Yes, it’s probably too early to sound the trumpets; yes, there is a history of North Korea playing Lucy with the football while the U.S., as Charlie Brown, whiffs badly. Yes, some will argue that Trump has already given Kim what he and his forebears have always wanted—the respect due a nuclear power—without North Korea having to put anything tangible on the table. But when you measure where we are now from where we were just several months ago—Trump threatening “fire and fury” last August, belittling Kim as “Little Rocket Man” in September as North Korea fired missiles into the Pacific, fears of war at a near-fever pitch—we are clearly in a better place. And it is at least plausible that the president’s words and deeds mattered. Maybe China was spooked by Trump’s sabre-ratting (and threats of a trade war) into pressuring Pyongyang. Maybe Trump’s threat to pull troops out of South Korea convinced Moon that a radical change in the status quo was critical. Maybe that’s why the Seoul Olympics created an atmosphere for potential reconciliation the way China’s invitation to American ping-pong players in April 1971 set the stage for President Richard M. Nixon’s visit to China the following year and an end to more than 20 years of enmity.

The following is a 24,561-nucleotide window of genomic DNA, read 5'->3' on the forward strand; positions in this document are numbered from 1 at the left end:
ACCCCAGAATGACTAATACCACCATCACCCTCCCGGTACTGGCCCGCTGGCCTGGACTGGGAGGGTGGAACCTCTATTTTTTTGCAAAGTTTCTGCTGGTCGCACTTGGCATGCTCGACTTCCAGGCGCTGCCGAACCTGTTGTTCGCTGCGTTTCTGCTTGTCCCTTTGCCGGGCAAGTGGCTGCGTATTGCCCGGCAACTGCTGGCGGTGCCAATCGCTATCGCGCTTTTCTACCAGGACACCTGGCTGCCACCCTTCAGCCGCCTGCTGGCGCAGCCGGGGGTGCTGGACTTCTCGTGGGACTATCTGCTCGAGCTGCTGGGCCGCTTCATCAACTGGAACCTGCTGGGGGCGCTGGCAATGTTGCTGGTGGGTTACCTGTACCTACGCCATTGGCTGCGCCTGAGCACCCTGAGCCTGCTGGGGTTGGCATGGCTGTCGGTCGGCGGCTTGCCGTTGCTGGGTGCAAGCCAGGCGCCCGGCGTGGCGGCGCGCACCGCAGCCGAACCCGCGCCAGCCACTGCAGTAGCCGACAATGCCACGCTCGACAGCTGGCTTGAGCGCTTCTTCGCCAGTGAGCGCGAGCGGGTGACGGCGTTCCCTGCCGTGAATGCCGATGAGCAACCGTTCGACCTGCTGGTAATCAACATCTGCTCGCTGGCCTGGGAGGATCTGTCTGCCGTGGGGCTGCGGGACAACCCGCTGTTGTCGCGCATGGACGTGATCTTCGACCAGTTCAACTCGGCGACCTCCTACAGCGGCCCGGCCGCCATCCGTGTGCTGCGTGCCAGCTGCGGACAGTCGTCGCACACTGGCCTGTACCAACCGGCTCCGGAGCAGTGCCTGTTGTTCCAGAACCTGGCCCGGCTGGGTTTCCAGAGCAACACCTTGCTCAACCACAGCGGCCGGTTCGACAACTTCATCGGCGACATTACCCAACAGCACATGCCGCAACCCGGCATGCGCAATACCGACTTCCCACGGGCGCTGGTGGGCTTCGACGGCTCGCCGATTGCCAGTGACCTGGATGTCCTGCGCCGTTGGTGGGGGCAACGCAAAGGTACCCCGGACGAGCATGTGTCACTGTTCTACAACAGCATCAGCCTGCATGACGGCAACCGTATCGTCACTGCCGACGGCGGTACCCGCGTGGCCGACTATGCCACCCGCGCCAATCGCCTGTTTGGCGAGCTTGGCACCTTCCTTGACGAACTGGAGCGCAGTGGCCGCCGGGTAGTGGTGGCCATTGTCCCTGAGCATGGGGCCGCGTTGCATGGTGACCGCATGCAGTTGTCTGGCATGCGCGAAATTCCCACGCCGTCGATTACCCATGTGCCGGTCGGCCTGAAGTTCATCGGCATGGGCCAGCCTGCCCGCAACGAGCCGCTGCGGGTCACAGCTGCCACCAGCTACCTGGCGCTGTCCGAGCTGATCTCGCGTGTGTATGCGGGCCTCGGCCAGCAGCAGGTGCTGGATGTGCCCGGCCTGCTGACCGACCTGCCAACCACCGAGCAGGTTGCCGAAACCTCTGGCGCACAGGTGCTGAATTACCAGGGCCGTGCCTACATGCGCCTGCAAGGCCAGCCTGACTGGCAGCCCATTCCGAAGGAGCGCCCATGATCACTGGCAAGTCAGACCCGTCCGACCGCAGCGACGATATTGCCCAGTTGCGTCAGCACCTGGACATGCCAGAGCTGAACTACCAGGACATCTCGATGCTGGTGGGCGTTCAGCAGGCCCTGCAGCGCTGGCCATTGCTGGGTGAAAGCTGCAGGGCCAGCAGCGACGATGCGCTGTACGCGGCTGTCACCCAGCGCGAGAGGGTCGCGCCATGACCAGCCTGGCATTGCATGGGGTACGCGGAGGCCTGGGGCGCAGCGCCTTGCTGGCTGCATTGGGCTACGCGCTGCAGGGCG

If any of that is plausible, here’s the next question that arises: Will any Democrat contemplating a run for the presidency—the number is now somewhere between 20 and 50—say so? Or does the base of the party hold Trump in such revulsion that any hint of praise would be a political kiss of death? Are the sentiments about Trump so strong that we would see a replay of what happened to Republicans like Utah Senator Robert Bennett, who lost a bid for renomination in 2010 for the sin of voting two years earlier for the bank bailout that Democratic nominee Barack Obama (and lame duck President George W. Bush) supported?